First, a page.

Perhaps the thing that Kamala Harris stresses most in her plan, though is that it is for the people of the world, not against big companies. While it certainly does aim to put legislation in place against these companies to achieve set goals, the focus is always brought back to protecting those that cannot protect themselves from big company carbon emissions. Harris frequently references her Climate Equity Act in the plan, making it a central component. Many believe that this feature allows her plan to be more well-rounded; it is not just about punishing the companies who hurt the environment, but also about supporting those who are and will suffer the most from the pollution. 

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Climate Inaction: Prime Minister Morrison’s Negligence Sparks Backlash As Bushfires Rage

Rich Bowden

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Australia gets flamed for its climate inaction

The smoke blanketing the NSW capital of Sydney has highlighted the severity of the state’s bushfires — and climate inaction isn’t helping.

With the city’s air pollution reaching eleven times the hazardous level, and over 700 homes destroyed in the state, public pressure has mounted on Prime Minister Scott Morrison to link the bushfire emergency and climate change.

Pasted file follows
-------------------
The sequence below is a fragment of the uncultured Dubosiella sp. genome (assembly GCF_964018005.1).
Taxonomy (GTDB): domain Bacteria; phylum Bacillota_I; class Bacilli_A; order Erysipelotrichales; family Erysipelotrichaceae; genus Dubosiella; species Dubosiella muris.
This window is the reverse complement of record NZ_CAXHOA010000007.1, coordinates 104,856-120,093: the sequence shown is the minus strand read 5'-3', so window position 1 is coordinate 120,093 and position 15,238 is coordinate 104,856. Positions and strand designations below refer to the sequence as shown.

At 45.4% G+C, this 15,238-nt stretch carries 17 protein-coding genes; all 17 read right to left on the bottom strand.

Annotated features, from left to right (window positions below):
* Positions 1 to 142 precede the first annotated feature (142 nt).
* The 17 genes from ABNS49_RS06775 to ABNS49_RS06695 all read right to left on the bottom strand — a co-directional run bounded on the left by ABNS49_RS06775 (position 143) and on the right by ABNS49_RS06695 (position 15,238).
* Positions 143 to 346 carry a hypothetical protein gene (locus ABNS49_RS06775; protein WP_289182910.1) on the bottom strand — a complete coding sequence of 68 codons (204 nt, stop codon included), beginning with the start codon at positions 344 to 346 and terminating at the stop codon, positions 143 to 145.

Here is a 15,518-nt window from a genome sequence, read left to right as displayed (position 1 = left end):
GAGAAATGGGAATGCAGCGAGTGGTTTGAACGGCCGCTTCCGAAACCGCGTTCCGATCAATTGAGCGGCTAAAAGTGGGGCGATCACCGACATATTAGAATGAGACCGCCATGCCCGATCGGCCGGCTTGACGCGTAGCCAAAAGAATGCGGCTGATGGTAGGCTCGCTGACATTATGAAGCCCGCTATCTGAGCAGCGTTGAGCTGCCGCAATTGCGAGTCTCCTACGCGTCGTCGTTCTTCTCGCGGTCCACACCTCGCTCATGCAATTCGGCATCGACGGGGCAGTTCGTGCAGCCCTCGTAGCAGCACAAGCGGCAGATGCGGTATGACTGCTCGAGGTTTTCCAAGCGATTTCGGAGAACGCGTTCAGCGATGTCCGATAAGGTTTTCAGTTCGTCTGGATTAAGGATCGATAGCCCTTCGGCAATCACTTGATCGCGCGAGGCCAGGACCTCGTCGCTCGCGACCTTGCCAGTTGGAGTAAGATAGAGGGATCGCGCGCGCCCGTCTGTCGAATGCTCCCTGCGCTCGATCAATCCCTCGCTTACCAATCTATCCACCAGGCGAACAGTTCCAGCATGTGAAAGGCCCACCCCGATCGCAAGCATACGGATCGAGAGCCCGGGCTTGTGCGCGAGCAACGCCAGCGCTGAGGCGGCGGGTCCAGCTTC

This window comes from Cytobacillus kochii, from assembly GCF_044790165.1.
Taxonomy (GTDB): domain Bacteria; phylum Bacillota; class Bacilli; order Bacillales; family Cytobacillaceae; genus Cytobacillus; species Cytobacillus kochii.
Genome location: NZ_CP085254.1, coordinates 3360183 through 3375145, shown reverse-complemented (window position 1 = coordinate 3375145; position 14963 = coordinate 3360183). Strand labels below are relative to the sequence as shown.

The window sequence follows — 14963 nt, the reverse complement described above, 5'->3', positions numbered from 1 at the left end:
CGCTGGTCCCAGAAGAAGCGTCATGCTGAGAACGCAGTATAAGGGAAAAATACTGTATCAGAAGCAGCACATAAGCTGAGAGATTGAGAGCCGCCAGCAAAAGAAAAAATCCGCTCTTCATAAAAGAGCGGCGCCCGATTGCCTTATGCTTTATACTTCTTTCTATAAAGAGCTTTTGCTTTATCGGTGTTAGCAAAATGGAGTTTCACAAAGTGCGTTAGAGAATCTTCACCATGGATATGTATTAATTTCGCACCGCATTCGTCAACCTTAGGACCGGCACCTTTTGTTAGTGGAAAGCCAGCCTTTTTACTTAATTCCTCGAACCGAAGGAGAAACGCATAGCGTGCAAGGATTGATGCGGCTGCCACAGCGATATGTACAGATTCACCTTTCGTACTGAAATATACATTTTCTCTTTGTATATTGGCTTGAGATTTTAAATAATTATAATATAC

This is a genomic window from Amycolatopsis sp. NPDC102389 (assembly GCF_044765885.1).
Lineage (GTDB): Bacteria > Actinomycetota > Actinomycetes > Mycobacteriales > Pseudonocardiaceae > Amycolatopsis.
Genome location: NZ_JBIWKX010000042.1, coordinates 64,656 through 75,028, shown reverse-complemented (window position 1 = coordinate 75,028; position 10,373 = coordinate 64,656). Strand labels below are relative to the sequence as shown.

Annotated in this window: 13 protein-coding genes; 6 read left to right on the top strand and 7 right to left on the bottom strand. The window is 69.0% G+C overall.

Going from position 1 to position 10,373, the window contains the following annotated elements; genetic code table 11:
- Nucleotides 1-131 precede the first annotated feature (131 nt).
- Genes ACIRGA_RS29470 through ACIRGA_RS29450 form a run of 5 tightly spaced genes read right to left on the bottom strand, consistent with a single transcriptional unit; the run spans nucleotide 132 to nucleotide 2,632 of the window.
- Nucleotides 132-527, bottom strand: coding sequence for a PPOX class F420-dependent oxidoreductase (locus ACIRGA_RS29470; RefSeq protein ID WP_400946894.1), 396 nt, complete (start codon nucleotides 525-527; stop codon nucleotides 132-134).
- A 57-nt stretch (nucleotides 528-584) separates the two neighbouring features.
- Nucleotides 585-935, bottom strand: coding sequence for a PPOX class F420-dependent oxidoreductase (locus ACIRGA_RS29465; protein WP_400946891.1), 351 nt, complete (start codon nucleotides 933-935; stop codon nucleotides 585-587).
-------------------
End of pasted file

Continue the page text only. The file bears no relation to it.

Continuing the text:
The Prime Minister is also facing a barrage of criticism from his ruling party.

NSW Liberal Energy Minister Matt Kean told the Smart Energy Summit that the bushfire tragedy had been foretold by scientists and fire emergency professionals.

In a strong rebuke of his own party’s climate policies, Kean told attendees weather conditions were abnormal. Yet at the same time, climate inaction continues to rage on.

“Not Normal” Weather, Yet No Action Taken By Prime Minister Morrison

“Longer drier periods, resulting in more drought and bushfire,” he said. “If this is not a catalyst for change, then I don’t know what is. This is not normal and doing nothing is not a solution.”